We used an RNA-seq approach to efficiently identify genes that have increased expression in honey bee larvae during AFB infection, and performed additional validation with qPCR. As expected, known anti-microbial peptides were up-regulated, the most consistent of which overall was apidaecin although hymenoptaecin had the highest increase in expression by RNA-seq. The increase in hymenoptaecin expression was virtually identical between the two replicates whereas apidaecin was quite different in magnitude. We also found that only two of 42 putative peritrophins had increased expression by RNA-seq and these were not increased at both 48 and 72 h, indicating that peritrophic matrix components are not broadly up-regulated in response to AFB infection. It remains possible that the timing or magnitude of constituitive expression of peritrophic matrix components contributes to variation in resistance among lineages.

In addition to immunity and peritrophin-domain genes that were considered of interest a priori, several other functional classes were prominent among differentially expressed genes. These included proteins potentially associated with the extracellular matrix of the damaged midgut epithelium, such as peptidases and structural components of ECMs. However, the up-regulation and down-regulation of a number of cuticular proteins, which are not expected to be expressed in the midgut epithelium [26], the disproportionate representation of homologs of Drosophila gene expression cluster 7, and the lack of midgut specificity of Drosophila homologs of differentially expressed genes all indicate a sizeable contribution of developmental asynchrony by 72 hours p.i. Using qPCR to validate genes that are consistently up-regulated across diverse biological replicates and at both 48 and 72 hours p.i., we were able to narrow and strengthen the list of AFB-responsive genes, providing new candidates for quantitative and functional analysis.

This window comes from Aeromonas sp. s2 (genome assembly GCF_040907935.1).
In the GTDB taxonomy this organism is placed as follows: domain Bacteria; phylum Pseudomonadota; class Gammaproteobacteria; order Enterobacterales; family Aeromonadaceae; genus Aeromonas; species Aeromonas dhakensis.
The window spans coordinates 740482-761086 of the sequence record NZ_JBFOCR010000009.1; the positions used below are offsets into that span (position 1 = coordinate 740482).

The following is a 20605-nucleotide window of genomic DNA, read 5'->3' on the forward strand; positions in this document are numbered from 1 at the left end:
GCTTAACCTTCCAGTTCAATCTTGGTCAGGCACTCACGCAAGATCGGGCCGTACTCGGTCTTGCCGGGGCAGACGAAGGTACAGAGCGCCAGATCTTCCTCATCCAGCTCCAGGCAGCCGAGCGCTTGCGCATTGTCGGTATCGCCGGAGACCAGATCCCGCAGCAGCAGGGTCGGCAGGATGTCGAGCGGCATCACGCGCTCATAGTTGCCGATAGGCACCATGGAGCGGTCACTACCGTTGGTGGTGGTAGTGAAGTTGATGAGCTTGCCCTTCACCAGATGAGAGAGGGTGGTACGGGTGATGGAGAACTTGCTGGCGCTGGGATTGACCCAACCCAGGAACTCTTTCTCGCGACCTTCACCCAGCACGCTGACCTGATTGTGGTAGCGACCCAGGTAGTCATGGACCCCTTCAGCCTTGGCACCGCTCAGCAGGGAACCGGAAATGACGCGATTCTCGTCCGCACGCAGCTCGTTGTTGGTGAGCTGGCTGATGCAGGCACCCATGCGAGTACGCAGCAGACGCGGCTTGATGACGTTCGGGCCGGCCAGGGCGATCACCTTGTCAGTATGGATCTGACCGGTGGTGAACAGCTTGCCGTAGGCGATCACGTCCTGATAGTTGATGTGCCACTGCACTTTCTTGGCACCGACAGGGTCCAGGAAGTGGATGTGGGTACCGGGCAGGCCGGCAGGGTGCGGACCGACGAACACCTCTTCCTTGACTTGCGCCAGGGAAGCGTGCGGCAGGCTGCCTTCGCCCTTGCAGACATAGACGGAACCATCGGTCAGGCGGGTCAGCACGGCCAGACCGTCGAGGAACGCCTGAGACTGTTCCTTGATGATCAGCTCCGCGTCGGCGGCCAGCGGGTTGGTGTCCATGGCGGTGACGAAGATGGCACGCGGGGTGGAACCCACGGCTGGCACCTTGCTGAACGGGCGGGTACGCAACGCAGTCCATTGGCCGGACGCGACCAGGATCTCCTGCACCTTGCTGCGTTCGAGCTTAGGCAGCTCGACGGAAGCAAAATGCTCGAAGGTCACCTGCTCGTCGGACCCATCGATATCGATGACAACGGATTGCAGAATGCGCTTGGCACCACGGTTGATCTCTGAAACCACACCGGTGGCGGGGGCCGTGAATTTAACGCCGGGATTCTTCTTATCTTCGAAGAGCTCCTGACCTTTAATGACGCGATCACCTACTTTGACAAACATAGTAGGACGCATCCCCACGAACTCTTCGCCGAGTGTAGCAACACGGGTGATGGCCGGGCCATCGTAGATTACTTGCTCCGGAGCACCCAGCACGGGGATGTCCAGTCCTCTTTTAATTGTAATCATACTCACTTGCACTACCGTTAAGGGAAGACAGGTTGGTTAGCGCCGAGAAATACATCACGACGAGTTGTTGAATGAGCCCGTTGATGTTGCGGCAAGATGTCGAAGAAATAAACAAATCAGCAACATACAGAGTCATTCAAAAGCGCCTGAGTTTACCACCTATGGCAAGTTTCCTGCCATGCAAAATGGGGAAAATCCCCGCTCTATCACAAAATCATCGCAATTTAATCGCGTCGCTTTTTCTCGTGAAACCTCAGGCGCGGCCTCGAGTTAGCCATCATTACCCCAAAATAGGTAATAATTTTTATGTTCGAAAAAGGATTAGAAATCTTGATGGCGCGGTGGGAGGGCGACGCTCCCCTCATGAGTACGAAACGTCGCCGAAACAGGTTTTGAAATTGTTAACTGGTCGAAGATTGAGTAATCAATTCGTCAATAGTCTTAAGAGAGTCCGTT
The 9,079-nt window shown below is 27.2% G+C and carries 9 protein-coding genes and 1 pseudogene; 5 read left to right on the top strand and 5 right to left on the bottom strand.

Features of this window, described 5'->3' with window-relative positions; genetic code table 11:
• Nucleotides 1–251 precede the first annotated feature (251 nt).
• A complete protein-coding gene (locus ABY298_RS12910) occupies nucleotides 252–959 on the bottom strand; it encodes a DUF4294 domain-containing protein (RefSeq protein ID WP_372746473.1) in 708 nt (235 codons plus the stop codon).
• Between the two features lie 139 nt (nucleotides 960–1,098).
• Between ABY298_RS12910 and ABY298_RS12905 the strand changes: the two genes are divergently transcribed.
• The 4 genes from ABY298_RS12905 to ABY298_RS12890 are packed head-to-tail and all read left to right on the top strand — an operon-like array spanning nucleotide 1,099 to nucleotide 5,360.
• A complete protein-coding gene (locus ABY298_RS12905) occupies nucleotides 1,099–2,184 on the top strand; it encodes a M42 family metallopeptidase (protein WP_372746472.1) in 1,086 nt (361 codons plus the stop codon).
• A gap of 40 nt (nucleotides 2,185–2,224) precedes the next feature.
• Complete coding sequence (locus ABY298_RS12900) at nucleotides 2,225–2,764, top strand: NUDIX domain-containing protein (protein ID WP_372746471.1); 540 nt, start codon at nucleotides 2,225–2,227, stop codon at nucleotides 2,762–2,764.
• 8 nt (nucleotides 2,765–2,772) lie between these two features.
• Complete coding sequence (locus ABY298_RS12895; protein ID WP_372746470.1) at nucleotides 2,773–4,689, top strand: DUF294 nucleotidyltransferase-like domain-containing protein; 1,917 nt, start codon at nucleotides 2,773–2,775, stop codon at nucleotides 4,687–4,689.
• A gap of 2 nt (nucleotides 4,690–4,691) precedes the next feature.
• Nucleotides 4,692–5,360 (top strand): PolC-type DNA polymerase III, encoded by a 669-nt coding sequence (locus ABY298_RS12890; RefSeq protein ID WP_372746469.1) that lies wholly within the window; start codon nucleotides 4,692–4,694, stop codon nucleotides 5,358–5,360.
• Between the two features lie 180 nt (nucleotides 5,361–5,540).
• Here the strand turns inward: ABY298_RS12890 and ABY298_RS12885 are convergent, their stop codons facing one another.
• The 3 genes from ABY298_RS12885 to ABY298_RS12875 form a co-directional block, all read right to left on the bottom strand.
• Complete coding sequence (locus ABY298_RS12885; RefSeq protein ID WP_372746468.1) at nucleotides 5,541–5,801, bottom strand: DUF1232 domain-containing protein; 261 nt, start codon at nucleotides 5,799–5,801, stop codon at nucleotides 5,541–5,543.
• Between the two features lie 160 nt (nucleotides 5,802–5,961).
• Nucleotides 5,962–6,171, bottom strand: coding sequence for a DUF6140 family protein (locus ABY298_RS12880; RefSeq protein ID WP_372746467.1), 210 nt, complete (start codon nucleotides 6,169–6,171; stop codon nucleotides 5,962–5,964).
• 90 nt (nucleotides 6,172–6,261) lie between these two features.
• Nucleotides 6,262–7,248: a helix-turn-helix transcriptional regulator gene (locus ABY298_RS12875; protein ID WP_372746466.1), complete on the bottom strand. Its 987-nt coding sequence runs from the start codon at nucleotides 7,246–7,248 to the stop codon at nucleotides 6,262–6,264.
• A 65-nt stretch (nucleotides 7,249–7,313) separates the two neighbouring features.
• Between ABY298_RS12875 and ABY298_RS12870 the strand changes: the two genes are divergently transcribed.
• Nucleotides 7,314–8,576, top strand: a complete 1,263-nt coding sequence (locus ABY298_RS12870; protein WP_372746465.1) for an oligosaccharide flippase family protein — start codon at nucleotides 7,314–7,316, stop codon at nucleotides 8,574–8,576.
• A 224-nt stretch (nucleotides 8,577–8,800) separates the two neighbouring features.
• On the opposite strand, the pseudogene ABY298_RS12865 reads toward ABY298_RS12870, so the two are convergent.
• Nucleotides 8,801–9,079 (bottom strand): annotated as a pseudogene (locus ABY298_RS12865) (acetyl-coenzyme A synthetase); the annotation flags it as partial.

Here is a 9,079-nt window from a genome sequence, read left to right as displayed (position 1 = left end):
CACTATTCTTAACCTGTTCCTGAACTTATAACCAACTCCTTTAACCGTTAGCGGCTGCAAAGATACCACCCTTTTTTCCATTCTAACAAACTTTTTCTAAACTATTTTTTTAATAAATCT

Our results present immediate routes for follow-up analysis, including fine-resolution temporal expression analysis, in situ hybridization, and RNAi, as well as protein-level analysis with specific antibodies or mass-spectrometry proteomics. The potential role of CYP9Q1 is particularly intriguing, as the protein has been shown to contribute to the detoxification of pesticides [46], begging the question of what its non-anthropogenic targets might be. The receptor tyrosine kinase and endopeptidase we identified have strong BLAST matches only to other hymenopterans outside of the conserved domains, so relatively little can be inferred regarding their function from model organisms. In contrast, the ZP-domain protein encoded by trynity is well-conserved in insects; in Drosophila it has roles in embryonic morphology and is expressed by the larval gut. It is part of a larger superfamily of ZP-domain proteins [21] that includes neyo, dusky, dusky-like, and miniature, all of which were also significantly up-regulated in the RNA-seq data (File S2), but all of which are also in Drosophila gene expression cluster 7. An essential task of follow-up work is to determine whether these genes are directly responsive to AFB infection, perhaps functioning in wound repair. A similar onus derives from the observation of so many members of the Osiris gene family among up-regulated genes.